Moving Mountains in Syria – by Tam Hussein
A world away from Geneva II, the inhabitants of one Syrian village have dug in on their crag and won’t give up the fight any time soon.
A year ago the villages of Jebel Akrad were home to living, breathing communities. Tucked into the mountain range in Syria’s northwestern corner, the village squares were occupied by old men drinking strong coffee and puffing on cigarettes. Children played in the streets, sporting “Free Syria” hats and armbands. The minaret was intact and everyone called it a miracle that it still stood there, defiant.
Now the minaret is broken and the old men on the square are gone. The village sits on a frontline of sorts. A valley separates the few remaining mountain inhabitants from President Bashar Al-Assad’s military bases on the other side.
Many of the men in the village have taken up arms against the government forces. The villagers have captured their bases, but are unable to hold onto them for long. They fight to remain lords of this inch of land that has been cultivated by their forefathers for generations.
The army used to pound the cluster of villages with 40 shells a day, although this has been reduced somewhat since the villages emptied out. Today missiles dispatched from the coastal town of Latakia sear the mountains, forming dark patches of charred forest.
The army often targets the roads. Villagers drive at breakneck speed, gritting their teeth and invoking God to cover them. The government used to build roads, not destroy them. Villagers now etch their own roads into the mountains; in an extraordinary feat of engineering they have carved out roads that are protected from the military bases. Locals know these roads inside out, but for those who are unfamiliar with the topography it is easy to stray into regime territory. The occasional “STOP” sign marks enemy lines, but it’s the unlatching of the safety catch on a Kalashnikov or a hushed declaration: “God is greater than you Bashar, God is greater than you” that gives away the more obvious demarcation.
Children are a rare sight. Abu Ikrima has two toddlers who were born during the conflict. Their home faces an army base; his children know which rooms they can use during the day and which ones are off-limits. At night not even a lighted candle is allowed in case it attracts a tank shell. They also know that there is nothing you can do when the barrel bombs fall except make a declaration of faith.
The older children who remain attend the village school, and most are the sons of fighters. Every school I visited had been shelled, bombed or scarred in some other way by war.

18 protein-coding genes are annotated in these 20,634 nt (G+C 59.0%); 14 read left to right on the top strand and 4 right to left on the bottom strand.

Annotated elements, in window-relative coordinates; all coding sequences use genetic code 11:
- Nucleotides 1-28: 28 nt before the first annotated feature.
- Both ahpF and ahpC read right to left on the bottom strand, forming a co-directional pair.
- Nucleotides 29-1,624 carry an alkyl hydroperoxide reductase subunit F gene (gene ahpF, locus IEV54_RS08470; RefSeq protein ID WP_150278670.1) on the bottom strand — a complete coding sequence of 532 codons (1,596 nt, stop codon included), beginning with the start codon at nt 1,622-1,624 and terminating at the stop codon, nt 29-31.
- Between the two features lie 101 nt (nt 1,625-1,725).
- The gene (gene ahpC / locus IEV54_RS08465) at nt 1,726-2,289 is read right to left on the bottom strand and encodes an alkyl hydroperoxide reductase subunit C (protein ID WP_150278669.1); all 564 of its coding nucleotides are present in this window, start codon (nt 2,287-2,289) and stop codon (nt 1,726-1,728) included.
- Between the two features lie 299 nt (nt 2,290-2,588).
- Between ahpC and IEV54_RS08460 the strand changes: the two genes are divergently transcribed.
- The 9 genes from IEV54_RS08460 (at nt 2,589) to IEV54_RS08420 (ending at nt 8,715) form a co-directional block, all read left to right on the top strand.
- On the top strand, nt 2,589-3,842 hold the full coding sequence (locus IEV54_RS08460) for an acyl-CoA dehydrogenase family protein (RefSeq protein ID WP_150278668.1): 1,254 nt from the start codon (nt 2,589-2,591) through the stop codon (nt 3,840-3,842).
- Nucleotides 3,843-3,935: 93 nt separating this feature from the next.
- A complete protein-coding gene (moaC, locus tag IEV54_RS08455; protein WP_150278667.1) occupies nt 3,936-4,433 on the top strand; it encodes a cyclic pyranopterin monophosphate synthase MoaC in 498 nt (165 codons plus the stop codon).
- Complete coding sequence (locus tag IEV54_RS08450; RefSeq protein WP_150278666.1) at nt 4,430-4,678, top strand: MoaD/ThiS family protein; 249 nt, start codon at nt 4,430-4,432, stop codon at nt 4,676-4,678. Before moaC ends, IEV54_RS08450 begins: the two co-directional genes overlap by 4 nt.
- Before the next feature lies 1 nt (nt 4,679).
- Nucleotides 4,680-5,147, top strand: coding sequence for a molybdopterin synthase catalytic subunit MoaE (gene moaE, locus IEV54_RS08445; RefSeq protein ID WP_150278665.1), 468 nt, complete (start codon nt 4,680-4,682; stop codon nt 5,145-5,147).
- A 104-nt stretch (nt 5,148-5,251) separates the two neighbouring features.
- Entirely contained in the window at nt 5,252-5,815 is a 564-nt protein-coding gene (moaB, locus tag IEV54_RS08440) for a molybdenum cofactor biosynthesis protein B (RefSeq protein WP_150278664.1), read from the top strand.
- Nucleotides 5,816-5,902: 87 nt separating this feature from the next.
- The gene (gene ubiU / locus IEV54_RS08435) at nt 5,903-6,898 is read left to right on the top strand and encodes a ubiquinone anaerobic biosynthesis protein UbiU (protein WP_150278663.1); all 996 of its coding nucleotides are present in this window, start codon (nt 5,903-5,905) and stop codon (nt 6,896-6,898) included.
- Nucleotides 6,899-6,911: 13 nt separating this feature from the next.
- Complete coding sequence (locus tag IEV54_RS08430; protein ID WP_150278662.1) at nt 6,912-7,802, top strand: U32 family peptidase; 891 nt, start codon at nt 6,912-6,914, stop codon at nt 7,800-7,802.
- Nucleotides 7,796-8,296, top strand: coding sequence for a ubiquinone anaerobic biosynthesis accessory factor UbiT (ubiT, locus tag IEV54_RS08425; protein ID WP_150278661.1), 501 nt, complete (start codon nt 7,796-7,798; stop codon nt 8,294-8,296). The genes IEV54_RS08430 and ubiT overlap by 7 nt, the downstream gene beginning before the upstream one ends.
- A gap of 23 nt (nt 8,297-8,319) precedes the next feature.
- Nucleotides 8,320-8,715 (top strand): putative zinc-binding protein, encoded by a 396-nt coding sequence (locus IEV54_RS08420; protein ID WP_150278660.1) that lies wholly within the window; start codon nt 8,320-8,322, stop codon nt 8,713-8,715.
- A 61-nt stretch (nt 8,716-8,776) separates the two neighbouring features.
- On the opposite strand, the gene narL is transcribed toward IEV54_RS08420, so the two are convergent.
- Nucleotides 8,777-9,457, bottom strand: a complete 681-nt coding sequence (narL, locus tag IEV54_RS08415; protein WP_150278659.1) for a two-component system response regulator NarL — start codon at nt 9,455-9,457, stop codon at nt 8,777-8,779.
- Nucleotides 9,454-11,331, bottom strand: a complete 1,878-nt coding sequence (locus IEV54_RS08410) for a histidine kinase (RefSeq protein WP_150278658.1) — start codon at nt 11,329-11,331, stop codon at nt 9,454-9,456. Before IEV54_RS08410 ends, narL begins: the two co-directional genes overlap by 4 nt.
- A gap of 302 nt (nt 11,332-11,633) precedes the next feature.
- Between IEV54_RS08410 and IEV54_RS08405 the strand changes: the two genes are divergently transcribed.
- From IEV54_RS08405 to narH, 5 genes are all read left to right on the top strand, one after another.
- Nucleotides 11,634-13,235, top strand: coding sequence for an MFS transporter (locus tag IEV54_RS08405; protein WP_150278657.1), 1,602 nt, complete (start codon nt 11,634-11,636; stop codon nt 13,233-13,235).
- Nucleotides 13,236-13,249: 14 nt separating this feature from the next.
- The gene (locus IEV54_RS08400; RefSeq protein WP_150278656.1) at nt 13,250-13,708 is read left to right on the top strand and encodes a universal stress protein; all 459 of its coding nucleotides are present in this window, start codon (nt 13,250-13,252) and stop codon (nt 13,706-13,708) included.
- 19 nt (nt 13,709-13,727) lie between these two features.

In this besieged mountain range the responsibility of educating a generation of children falls on the shoulders of Professor Mohammed, formerly of Tishreen University in Latakia. In what can only be described as a masterclass in the art of diplomacy, he juggles approximately 400 schools while endeavoring to remain independent from the agendas of the brigades and foreign donors.
But politics is clearly to be seen in the classrooms. Alongside the large caricature of Assad vomiting deadly barrels, are Free Syrian Army flags as well as the flag of the Islamic State of Iraq and Syria.
In this predominately Sunni village, beards have lengthened as Islamist ideas have hardened. Sheikh Walid, a man tasked with teaching religious study, has a style tinged with a martial quality. Some of the lessons are taught by fighters from North Africa. The defiance of these combatants is replicated in their students. Ask them about the West’s position in this tiny village and they say: “They are with Assad.” And what of the foreign fighters? “May God protect them.”
Much of the ordinary has become shaped by warfare. Young men argue over sweethearts and their disputes sometimes spill out onto the streets. The North African fighters pull the feuding sides apart and remind their Syrian counterparts that now isn’t the time to fight over the village darling.
War of course is mostly boredom interspersed with frantic action. The local brigades take it in turns to patrol the frontline one day a week. The young fighters wait for that day the way the young usually wait for the weekend.
Most evenings, fighters gather around an abandoned villa warming themselves on a stove. They drink tea, chainsmoke and watch anything from the Smurfs to Syrian TV dramas, oddly dubbed into the “Queen’s English.” They talk about who was killed that day, or who is now wanted by Interpol. While the brigade commander, Abu Muhammad, plays on his phone, another rebel dreams of being a singer and another texts a message to his fiancée on the Turkish side.
Some indulge in more serious activities. The older veterans are on a mission of self-improvement and devour anything from Tolstoy to Dan Brown, while the younger fighters read books like The art of urban warfare.
They are proud of their status as jihadists—some show off their battles on their mobile phones while others keep their heroics to themselves. “I have no time for heroes; most who want to be heroes are fools,” says Abu Jihad, adding: “They are often martyred with a bullet in between their eyes.”
Whatever happens at Geneva II, these villagers have dug in on their crag and expect a long war. “We know,” says one, “that the West will come after us calling us terrorists, and we are ready for that eventuality too.”